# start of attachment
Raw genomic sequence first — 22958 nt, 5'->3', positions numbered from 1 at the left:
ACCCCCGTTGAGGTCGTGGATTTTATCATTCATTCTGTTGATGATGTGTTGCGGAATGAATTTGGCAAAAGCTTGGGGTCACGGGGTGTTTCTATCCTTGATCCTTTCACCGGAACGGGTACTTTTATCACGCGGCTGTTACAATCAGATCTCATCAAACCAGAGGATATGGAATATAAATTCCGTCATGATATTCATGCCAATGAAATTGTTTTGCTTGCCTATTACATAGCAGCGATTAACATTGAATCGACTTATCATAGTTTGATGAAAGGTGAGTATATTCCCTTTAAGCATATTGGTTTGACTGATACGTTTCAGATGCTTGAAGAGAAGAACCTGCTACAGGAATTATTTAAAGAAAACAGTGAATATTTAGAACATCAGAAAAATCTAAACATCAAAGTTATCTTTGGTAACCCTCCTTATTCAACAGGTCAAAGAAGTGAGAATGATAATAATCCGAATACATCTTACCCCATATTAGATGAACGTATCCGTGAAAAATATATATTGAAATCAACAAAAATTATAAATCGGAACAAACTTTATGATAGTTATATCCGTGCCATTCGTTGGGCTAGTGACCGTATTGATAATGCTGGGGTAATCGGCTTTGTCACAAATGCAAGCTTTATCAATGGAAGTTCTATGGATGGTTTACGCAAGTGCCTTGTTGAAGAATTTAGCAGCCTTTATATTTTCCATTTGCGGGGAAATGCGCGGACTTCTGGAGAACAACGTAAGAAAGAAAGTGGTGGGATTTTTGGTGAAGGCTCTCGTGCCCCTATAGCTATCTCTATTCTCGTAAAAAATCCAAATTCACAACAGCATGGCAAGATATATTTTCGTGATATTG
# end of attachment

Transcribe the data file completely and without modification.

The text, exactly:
Raw genomic sequence first — 22958 nt, 5'->3', positions numbered from 1 at the left:
ACCCCCGTTGAGGTCGTGGATTTTATCATTCATTCTGTTGATGATGTGTTGCGGAATGAATTTGGCAAAAGCTTGGGGTCACGGGGTGTTTCTATCCTTGATCCTTTCACCGGAACGGGTACTTTTATCACGCGGCTGTTACAATCAGATCTCATCAAACCAGAGGATATGGAATATAAATTCCGTCATGATATTCATGCCAATGAAATTGTTTTGCTTGCCTATTACATAGCAGCGATTAACATTGAATCGACTTATCATAGTTTGATGAAAGGTGAGTATATTCCCTTTAAGCATATTGGTTTGACTGATACGTTTCAGATGCTTGAAGAGAAGAACCTGCTACAGGAATTATTTAAAGAAAACAGTGAATATTTAGAACATCAGAAAAATCTAAACATCAAAGTTATCTTTGGTAACCCTCCTTATTCAACAGGTCAAAGAAGTGAGAATGATAATAATCCGAATACATCTTACCCCATATTAGATGAACGTATCCGTGAAAAATATATATTGAAATCAACAAAAATTATAAATCGGAACAAACTTTATGATAGTTATATCCGTGCCATTCGTTGGGCTAGTGACCGTATTGATAATGCTGGGGTAATCGGCTTTGTCACAAATGCAAGCTTTATCAATGGAAGTTCTATGGATGGTTTACGCAAGTGCCTTGTTGAAGAATTTAGCAGCCTTTATATTTTCCATTTGCGGGGAAATGCGCGGACTTCTGGAGAACAACGTAAGAAAGAAAGTGGTGGGATTTTTGGTGAAGGCTCTCGTGCCCCTATAGCTATCTCTATTCTCGTAAAAAATCCAAATTCACAACAGCATGGCAAGATATATTTTCGTGATATTG